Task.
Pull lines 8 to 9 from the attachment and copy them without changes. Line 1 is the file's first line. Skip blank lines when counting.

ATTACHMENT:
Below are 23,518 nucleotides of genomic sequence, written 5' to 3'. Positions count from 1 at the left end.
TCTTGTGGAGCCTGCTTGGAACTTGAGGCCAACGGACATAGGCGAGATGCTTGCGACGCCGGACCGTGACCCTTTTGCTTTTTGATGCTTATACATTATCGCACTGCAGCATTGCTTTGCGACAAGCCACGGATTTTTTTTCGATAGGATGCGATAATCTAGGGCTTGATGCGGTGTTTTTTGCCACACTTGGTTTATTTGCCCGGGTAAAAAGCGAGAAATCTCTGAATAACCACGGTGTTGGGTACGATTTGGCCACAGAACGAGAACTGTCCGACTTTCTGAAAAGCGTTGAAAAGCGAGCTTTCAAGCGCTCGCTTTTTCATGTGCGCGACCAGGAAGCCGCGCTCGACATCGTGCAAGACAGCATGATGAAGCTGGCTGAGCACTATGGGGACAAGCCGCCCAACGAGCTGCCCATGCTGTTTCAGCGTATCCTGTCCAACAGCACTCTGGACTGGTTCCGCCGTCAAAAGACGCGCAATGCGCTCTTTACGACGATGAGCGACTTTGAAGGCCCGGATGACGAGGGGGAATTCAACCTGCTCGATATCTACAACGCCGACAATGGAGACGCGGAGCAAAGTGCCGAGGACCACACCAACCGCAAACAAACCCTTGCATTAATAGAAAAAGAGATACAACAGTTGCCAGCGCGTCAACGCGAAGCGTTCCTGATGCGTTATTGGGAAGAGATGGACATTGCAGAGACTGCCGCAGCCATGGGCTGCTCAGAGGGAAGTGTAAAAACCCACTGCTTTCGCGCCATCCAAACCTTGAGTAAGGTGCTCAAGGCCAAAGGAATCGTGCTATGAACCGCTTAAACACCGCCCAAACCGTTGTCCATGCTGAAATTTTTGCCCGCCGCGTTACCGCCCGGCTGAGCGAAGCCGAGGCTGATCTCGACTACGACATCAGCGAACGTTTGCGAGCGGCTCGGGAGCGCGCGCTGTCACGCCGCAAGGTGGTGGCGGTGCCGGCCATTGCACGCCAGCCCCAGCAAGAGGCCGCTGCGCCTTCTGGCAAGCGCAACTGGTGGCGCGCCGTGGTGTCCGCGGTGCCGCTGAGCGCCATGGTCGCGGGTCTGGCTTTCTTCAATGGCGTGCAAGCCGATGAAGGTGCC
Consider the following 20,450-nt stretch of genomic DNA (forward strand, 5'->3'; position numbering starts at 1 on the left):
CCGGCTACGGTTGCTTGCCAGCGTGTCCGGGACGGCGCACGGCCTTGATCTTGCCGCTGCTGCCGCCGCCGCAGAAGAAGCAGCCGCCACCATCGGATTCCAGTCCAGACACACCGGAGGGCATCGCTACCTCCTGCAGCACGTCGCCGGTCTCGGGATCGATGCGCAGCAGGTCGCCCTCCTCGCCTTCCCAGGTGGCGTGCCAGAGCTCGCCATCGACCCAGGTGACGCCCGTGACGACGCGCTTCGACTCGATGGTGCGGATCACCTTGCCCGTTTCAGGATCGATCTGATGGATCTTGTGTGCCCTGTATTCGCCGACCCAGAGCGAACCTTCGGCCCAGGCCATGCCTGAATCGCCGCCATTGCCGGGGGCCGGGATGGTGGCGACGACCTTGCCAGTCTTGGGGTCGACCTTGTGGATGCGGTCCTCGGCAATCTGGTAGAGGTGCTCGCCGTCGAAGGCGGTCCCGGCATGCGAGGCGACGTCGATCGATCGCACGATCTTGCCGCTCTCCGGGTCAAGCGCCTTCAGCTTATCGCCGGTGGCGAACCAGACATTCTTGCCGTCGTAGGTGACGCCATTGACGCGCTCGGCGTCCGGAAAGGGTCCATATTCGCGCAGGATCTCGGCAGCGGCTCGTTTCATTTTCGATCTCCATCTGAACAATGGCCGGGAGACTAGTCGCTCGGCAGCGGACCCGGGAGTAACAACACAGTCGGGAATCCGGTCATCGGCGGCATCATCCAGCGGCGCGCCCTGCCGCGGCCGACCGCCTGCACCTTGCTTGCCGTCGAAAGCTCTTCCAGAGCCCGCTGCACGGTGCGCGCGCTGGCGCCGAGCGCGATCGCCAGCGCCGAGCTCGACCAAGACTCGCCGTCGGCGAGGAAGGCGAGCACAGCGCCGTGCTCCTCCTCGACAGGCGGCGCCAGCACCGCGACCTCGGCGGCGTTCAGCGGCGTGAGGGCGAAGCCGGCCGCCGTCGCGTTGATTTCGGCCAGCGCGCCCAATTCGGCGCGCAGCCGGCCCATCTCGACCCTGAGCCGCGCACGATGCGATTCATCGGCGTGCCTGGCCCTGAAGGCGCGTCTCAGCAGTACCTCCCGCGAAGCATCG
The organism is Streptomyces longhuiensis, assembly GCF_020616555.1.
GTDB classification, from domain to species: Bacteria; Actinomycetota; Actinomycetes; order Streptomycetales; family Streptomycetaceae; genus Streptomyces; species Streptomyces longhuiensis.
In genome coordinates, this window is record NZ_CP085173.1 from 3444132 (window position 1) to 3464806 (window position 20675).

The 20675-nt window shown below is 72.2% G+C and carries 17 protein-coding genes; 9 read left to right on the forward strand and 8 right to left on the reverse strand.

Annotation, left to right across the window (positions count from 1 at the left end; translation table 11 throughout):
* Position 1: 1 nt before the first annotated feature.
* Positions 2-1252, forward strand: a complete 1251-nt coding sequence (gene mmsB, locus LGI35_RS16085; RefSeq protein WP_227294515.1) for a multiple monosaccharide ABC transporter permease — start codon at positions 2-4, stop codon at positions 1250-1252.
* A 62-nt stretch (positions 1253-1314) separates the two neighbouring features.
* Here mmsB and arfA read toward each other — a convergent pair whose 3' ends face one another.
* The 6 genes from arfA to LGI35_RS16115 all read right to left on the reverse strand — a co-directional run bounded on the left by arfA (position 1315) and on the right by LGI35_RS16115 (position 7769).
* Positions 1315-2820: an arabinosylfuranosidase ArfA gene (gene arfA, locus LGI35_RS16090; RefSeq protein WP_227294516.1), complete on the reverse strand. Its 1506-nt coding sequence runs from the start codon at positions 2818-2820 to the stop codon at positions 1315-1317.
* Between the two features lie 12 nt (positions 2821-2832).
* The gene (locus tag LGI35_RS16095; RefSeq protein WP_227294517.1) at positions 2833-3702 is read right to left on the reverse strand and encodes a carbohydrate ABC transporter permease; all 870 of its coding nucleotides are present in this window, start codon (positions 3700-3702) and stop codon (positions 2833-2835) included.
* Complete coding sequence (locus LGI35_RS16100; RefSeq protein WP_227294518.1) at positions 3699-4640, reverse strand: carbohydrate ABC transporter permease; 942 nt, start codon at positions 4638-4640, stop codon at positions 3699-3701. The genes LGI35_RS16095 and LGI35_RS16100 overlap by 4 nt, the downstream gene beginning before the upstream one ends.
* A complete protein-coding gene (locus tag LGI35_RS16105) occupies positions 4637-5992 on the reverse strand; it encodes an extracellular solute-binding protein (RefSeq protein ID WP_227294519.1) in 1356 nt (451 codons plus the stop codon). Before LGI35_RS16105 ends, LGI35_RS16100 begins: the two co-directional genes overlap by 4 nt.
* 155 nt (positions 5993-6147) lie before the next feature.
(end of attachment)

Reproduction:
The 20675-nt window shown below is 72.2% G+C and carries 17 protein-coding genes; 9 read left to right on the forward strand and 8 right to left on the reverse strand.

Annotation, left to right across the window (positions count from 1 at the left end; translation table 11 throughout):